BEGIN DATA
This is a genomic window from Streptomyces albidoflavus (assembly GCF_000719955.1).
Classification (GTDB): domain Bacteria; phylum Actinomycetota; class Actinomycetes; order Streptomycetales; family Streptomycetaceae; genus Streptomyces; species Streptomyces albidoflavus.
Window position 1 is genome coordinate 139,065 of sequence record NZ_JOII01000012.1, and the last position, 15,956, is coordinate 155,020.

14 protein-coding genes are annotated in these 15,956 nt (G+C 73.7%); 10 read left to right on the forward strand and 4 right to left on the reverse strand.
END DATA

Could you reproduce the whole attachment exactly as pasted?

This is a genomic window from Streptomyces albidoflavus (assembly GCF_000719955.1).
Classification (GTDB): domain Bacteria; phylum Actinomycetota; class Actinomycetes; order Streptomycetales; family Streptomycetaceae; genus Streptomyces; species Streptomyces albidoflavus.
Window position 1 is genome coordinate 139,065 of sequence record NZ_JOII01000012.1, and the last position, 15,956, is coordinate 155,020.

14 protein-coding genes are annotated in these 15,956 nt (G+C 73.7%); 10 read left to right on the forward strand and 4 right to left on the reverse strand.